Richard Carlyle


Richard Carlyle (March 20, 1914 – November 15, 2009) was a film, television and Broadway actor.[1][a][b][2]

Early years

Carlyle was born in St. Catharines, Ontario, Canada. His education included attendance at Sherwood Dramatic Art School and the Art Institute of Chicago.[2]


Carlyle's early work on stage came with the troupe at the Barter Theatre and in stock theatre in Springfield, Illinois.[2]

On television, Carlyle co-starred in "The Long Walk", the May 30, 1950, episode of Cameo Theatre.[3] In 1951, Carlyle starred as Jack Casey in the television version of Casey, Crime Photographer on CBS.[4]

He had a prolific career beginning in the 1950s appearing in a variety of theatre productions and as a character actor on numerous television series. He played Rezin Bowie in The Iron Mistress (1952) and Commander Don Adams in the Oscar-nominated war drama Torpedo Run (1959) starring Glenn Ford. He also had a long tenure with Theatre West in Los Angeles.[5]

In the original Star Trek series he played Lt. Karl Jaeger in "The Squire of Gothos" (1967).


On November 15, 2009, Carlyle died in Los Angeles.[5]


Year Title Role Notes
1951 Target Unknown Brooklyn
1952 The Iron Mistress Rezin Bowie
1958 Torpedo Run Cmdr. Don Adams
1960 The Gallant Hours Father Frederic Gehring
1967 Sail to Glory George Schugler
1990 Going Under General Air Quality



  1. ^ IBDb has blended credits of the two Richard Carlyles. All credits before 1949 are to the Richard Carlyle born in 1879.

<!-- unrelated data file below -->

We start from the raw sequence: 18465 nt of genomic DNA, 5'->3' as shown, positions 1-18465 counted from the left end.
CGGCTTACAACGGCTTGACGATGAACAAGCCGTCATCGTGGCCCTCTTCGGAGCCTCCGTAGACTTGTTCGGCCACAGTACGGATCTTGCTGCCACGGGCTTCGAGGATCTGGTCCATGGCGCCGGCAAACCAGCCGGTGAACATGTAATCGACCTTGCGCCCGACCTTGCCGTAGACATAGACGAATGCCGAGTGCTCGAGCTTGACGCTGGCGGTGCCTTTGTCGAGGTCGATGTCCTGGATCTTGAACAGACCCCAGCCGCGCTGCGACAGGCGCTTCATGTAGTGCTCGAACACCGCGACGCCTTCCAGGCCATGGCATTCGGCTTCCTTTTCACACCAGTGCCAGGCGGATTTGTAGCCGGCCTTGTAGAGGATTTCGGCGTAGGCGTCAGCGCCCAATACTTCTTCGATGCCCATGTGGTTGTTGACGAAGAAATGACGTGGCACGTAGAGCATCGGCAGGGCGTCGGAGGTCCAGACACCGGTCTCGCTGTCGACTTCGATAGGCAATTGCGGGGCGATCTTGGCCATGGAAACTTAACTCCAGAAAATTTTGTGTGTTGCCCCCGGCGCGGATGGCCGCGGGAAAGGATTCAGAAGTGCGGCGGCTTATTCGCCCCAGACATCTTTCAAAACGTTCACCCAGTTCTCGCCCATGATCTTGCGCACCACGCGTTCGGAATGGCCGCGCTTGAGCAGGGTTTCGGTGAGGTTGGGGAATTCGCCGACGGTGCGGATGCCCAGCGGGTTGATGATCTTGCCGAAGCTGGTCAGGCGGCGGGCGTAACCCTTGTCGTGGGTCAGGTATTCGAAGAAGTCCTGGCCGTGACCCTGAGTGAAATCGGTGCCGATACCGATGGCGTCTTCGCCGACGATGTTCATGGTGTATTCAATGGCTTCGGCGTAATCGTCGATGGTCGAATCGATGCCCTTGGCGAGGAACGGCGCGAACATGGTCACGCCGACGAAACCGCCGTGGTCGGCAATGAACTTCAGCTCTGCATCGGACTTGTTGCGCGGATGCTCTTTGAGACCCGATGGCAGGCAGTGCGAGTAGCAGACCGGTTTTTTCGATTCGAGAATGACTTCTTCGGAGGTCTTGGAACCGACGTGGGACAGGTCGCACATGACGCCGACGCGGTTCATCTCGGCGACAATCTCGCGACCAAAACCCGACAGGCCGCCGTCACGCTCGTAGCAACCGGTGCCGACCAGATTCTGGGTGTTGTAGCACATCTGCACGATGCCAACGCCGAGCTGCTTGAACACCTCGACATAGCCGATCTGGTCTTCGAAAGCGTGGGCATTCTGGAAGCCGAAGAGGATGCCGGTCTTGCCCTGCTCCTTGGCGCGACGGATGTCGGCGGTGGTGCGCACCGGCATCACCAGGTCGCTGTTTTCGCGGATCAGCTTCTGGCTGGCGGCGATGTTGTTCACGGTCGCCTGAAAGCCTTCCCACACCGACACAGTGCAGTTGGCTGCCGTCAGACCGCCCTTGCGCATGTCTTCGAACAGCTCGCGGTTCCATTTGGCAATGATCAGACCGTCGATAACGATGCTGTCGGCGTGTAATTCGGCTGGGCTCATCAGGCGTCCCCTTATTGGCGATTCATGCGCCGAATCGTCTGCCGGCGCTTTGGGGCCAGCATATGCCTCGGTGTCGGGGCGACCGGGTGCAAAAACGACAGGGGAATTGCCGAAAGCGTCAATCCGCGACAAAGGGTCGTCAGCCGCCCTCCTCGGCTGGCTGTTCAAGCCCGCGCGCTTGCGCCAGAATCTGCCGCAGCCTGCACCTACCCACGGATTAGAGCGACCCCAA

2. ^ The reference book Encyclopedia of Early Television Crime Fighters: All Regular Cast Members in American Crime and Mystery Series gives Carlyle's birth date as March 20, 1920.


  1. ^ Richard Carlyle at Internet Broadway Database (
  2. ^ a b c Aaker, Everett (2011). Encyclopedia of Early Television Crime Fighters: All Regular Cast Members in American Crime and Mystery Series, 1948-1959. Jefferson, N.C.: McFarland & Co. p. 121. ISBN 978-0-7864-6409-8.
  3. ^ "Television Highlights of the Week". The Boston Globe. May 28, 1590. p. 30-A. Retrieved May 5, 2021 – via
  4. ^ Terrace, Vincent (2011). Encyclopedia of Television Shows, 1925 through 2010 (2nd ed.). Jefferson, N.C.: McFarland & Company, Inc., Publishers. p. 219. ISBN 978-0-7864-6477-7.
  5. ^ a b Lentz, Harris M. III (2010). Obituaries in the Performing Arts, 2009: Film, Television, Radio, Theatre, Dance, Music, Cartoons and Pop Culture. McFarland. p. 91. ISBN 9780786456451. Retrieved 27 April 2017.

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